SSAE 16 is the new audit standard for “Reporting on Controls at a Service Organization” (including data centers) within the United States.
SSAE offers three Service Organization Controls (SOC) reporting options: SOC 1, SOC 2 and SOC 3.  According to the AICPA the reporting options are “designed to help service organizations, organizations that operate information systems and provide information system services to other entities, build trust and confidence in their service delivery processes and controls through a report by an independent Certified Public Accountant.  Each type of SOC report is designed to help service organizations meet specific user needs.”

SOC 1 is known as the “Report on Controls at a Service Organization Relevant to User Entities’ Internal Controls over Financial Reporting.” In-essence, this is what SAS 70 was supposed to be — reporting on financial controls at a service organization as an auditor-to-auditor communication tool.  It was never intended to be a data center centric audit.

A SOC 1 report is the basic SSAE 16 report, just like SAS70, which issues either a Type 1 or Type 2 report. A Type 1 report is an auditor’s opinion on the accuracy and completeness of the service provider’s management description of the system or service including the appropriateness of the providers’ controls for a specific date in time. The Type 2 includes everything from a Type 1 report AND it verifies the effectiveness of the controls for a specified period of time; a calendar year, for example.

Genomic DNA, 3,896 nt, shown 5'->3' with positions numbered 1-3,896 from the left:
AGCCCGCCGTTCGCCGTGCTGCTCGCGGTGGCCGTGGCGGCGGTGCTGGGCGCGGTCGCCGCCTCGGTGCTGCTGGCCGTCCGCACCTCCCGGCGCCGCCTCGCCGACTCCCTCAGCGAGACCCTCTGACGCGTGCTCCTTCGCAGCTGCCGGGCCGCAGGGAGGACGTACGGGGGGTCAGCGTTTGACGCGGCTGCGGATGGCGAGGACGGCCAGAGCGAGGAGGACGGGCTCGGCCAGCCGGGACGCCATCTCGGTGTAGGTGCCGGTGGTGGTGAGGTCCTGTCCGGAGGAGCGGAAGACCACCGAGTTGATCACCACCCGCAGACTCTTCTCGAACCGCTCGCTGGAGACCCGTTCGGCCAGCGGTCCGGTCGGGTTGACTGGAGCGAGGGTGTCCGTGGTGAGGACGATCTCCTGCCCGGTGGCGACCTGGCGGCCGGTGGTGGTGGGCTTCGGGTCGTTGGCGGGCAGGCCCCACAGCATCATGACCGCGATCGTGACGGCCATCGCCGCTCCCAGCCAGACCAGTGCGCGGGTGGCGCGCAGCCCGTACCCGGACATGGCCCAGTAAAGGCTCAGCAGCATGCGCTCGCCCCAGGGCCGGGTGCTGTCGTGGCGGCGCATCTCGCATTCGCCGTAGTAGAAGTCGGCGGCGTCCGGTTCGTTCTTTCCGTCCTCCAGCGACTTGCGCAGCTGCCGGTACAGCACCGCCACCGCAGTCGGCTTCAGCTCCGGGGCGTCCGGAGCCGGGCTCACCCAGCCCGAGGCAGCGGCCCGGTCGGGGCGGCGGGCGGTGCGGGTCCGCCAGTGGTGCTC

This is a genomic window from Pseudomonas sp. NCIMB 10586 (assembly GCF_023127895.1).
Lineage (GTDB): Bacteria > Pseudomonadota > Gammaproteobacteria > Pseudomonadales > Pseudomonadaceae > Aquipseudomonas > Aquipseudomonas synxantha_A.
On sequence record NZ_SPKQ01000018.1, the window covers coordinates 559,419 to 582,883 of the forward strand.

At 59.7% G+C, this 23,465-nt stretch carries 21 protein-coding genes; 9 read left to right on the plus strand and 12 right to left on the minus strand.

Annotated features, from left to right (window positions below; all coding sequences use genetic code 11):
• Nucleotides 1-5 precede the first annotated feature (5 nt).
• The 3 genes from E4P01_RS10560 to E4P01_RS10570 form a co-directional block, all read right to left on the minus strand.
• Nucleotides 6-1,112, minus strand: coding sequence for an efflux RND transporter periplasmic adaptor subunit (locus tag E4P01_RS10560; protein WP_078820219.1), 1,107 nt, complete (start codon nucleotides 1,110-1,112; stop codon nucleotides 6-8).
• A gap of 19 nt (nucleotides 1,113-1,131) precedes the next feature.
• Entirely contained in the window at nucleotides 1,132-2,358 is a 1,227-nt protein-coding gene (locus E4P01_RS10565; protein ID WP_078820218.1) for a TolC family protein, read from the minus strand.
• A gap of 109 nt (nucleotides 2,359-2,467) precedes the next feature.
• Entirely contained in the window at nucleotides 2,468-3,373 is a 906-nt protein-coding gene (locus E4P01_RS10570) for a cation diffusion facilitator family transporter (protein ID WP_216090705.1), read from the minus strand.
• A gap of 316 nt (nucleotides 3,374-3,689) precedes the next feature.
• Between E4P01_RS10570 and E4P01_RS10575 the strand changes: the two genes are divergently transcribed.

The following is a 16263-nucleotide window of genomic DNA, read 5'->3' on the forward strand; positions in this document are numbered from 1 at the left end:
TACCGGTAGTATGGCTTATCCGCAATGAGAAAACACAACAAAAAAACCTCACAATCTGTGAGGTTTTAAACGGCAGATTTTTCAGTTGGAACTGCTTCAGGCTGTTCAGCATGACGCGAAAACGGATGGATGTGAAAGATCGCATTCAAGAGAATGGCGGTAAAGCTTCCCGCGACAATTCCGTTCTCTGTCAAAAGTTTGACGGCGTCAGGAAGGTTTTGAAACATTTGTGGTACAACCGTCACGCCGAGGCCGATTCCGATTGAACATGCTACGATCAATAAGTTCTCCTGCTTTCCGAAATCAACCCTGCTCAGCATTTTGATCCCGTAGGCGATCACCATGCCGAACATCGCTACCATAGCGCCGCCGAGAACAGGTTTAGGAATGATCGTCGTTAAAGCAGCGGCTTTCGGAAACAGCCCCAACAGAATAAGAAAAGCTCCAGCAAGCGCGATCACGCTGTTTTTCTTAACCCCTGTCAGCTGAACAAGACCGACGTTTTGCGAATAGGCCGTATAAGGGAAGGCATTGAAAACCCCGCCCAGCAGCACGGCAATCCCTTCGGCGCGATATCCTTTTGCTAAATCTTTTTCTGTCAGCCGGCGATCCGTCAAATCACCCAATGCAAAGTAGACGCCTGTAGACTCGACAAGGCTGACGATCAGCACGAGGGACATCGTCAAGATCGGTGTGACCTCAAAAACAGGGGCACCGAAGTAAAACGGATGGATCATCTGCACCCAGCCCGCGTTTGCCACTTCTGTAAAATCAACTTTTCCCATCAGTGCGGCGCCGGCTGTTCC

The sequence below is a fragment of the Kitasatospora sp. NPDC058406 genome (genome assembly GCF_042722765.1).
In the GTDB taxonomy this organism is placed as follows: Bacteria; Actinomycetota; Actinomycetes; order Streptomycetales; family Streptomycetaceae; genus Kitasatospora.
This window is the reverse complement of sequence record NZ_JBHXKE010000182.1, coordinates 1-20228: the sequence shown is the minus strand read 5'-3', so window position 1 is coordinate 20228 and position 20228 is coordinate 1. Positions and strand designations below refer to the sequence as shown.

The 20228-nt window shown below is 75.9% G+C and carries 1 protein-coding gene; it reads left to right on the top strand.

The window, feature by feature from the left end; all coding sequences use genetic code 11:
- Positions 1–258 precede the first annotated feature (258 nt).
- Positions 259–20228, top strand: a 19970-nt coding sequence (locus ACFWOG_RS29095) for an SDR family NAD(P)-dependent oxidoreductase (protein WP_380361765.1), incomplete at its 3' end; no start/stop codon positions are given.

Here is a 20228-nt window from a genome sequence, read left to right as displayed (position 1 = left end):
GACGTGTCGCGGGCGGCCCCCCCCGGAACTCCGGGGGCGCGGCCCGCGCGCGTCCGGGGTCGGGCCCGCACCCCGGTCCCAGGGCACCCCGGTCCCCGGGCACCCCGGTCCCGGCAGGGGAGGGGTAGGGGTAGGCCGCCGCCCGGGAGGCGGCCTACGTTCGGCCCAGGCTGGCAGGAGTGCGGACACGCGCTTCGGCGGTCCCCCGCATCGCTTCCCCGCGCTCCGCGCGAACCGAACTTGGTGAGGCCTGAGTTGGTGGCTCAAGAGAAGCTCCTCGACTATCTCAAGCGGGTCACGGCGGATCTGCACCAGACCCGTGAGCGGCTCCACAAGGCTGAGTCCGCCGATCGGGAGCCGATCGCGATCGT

Ok, you just went through a SSAE16 audit and have a SOC1 report. So now you’re SSAE 16 or SOC 1 “certified, right?  No you’re not. Because, a service provider does not receive a certification after they have been SSAE16 audited.  So, don’t call yourself “Certified” (just yet …).

To address the need for a standard approach to auditing of non-financial controls (e.g. IT centric data center controls) and the need for a certification process, the AICPA created the SOC2 and SOC3 reporting standards.

SOC 2 – the “Report on Controls at a Service Organization Relevant to Security, Availability, Processing Integrity, Confidentiality or Privacy” – is an audit of non-financial controls related to compliance and operations of a service provider. This report is used by a providers’ management, its customers and prospects, business partners and other organizations associated with a provider as a tool to assess the control environment of a service provider.